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New UN report finds Zika virus could cost the Caribbean billions

New UN report finds Zika virus could cost the Caribbean billions
07 Apr

A new United Nations report has found that in addition to the impact on public health, the mosquito-borne Zika outbreak could cost the Latin American and the Caribbean region as much as US$18 billion between 2015 and 2017.

The report titled “Socio-economic impact assessment of Zika virus in Latin America and the Caribbean” prepared by the UN Development Programme (UNDP) in partnership with the International Federation of Red Cross and Red Crescent Societies (IFRC), has a particular focus on Brazil, Colombia and Suriname – countries that first reported the outbreak in October-November 2015.

ZikaThe UNDP Assistant Administrator and Director of its Regional Bureau for Latin America and the Caribbean, Jessica Faieta, underscored the far-reaching impact the Zika virus would go, beyond tangible losses, such as to the gross domestic product (GDP), and could potentially impact the implementation of the 2003 UN Agenda for Sustainable Development.

The consequences of the virus can undermine decades of social development, hard-earned health gains and slow progress towards [achieving] the Sustainable Development Goals (SDGs),” she said.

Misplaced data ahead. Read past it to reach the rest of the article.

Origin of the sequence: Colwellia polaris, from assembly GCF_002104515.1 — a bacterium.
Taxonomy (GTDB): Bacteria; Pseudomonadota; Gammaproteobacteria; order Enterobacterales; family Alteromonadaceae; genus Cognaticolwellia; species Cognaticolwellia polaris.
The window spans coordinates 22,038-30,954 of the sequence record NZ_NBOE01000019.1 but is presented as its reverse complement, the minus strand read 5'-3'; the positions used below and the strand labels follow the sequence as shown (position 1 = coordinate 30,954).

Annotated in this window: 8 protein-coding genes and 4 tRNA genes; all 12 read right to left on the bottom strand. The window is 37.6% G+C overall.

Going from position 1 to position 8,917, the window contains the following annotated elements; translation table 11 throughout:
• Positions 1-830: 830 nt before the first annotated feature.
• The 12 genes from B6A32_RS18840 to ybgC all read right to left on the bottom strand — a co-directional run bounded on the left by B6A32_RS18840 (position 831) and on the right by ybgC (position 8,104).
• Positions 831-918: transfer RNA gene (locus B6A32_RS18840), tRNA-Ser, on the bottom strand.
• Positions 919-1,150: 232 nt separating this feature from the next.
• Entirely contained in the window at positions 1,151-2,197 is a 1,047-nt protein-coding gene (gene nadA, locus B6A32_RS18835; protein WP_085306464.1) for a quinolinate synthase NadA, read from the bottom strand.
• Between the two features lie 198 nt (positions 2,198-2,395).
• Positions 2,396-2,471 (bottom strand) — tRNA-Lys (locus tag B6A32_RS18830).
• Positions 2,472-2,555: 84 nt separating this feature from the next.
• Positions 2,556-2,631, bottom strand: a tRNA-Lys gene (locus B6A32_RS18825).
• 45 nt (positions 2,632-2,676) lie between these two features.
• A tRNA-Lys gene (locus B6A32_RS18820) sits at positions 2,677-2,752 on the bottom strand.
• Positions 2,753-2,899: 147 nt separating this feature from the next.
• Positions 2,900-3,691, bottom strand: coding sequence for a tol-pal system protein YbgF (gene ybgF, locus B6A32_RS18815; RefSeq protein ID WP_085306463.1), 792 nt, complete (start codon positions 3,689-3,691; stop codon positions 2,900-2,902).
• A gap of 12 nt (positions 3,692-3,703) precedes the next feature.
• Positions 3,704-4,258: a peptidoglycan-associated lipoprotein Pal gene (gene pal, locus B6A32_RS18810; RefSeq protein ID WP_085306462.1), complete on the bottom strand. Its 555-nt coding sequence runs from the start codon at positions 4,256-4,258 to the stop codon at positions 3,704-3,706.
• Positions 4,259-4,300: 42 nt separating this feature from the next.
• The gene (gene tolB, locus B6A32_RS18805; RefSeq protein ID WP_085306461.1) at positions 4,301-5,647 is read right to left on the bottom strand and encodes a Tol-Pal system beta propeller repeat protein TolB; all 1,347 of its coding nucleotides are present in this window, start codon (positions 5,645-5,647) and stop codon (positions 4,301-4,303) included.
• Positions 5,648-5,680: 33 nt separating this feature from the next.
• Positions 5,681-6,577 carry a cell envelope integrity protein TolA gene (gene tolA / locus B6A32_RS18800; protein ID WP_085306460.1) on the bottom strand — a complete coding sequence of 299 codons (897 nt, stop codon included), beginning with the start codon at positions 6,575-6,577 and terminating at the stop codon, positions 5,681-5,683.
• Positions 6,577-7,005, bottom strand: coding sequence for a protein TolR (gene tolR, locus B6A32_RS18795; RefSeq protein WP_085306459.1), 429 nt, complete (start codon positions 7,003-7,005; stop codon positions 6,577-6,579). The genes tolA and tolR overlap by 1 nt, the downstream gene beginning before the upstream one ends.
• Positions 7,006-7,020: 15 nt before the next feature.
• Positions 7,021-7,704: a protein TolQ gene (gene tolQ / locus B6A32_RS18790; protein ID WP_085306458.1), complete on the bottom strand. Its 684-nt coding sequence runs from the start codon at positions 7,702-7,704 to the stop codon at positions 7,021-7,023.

The UN said the assessment also “clearly showed that the impact of the virus was felt the most in poorer countries.”

While larger economies, such as Brazil, could bear the greatest “absolute” burden, the most “severe” impacts are likely be felt in the poorest countries, such as Haiti, the UN said.

“Zika reminds us that all countries and peoples remain vulnerable to emerging infectious diseases, and that a disease that primarily affects poorer populations has wide-ranging social and economic implications for entire communities,” said Magdy Martínez-Solimán, the UNDP Assistant Administrator and Director of its Bureau for Policy and Programme Support.

The UN said the impact assessment also highlighted the need to strengthen regional and national preparedness and response strategies, which also involve communities and have particular focus on the needs of vulnerable group, such as girls, women and persons with disabilities.

“The Zika virus has highlighted, once again, the critical role that communities and local health workers play during health emergencies,” said IFRC Regional Director for the Americas Walter Cotte, highlighting that community engagement strengthens local partnerships, resilience and reduces stigma.

“We must continue to promote coordination at all levels and strengthen the Red Cross’ role as an auxiliary to public authorities,” he said.

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